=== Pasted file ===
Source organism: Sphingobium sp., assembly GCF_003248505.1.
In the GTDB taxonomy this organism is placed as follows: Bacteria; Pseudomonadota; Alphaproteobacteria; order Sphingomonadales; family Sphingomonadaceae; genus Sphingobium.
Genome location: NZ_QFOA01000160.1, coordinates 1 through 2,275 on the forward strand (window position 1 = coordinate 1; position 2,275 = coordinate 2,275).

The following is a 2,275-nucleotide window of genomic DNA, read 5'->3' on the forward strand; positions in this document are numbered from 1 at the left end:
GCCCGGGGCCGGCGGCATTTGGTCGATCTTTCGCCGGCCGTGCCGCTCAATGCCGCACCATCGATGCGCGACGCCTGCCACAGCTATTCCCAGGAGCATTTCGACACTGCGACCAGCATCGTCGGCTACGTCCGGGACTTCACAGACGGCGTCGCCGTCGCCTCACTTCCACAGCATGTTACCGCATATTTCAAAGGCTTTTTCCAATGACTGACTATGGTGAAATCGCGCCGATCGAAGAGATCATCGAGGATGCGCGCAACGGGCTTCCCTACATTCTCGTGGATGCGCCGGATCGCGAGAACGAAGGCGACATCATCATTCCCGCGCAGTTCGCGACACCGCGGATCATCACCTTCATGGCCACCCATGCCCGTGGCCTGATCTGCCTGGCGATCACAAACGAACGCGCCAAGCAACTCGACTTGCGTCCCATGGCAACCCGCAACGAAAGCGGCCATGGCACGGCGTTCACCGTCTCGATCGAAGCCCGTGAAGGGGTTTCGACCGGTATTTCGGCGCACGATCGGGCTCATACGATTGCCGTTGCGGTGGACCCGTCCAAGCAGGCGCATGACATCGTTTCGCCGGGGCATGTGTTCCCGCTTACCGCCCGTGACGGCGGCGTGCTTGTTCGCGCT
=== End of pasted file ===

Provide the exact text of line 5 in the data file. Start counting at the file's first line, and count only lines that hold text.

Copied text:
GCCCGGGGCCGGCGGCATTTGGTCGATCTTTCGCCGGCCGTGCCGCTCAATGCCGCACCATCGATGCGCGACGCCTGCCACAGCTATTCCCAGGAGCATTTCGACACTGCGACCAGCATCGTCGGCTACGTCCGGGACTTCACAGACGGCGTCGCCGTCGCCTCACTTCCACAGCATGTTACCGCATATTTCAAAGGCTTTTTCCAATGACTGACTATGGTGAAATCGCGCCGATCGAAGAGATCATCGAGGATGCGCGCAACGGGCTTCCCTACATTCTCGTGGATGCGCCGGATCGCGAGAACGAAGGCGACATCATCATTCCCGCGCAGTTCGCGACACCGCGGATCATCACCTTCATGGCCACCCATGCCCGTGGCCTGATCTGCCTGGCGATCACAAACGAACGCGCCAAGCAACTCGACTTGCGTCCCATGGCAACCCGCAACGAAAGCGGCCATGGCACGGCGTTCACCGTCTCGATCGAAGCCCGTGAAGGGGTTTCGACCGGTATTTCGGCGCACGATCGGGCTCATACGATTGCCGTTGCGGTGGACCCGTCCAAGCAGGCGCATGACATCGTTTCGCCGGGGCATGTGTTCCCGCTTACCGCCCGTGACGGCGGCGTGCTTGTTCGCGCT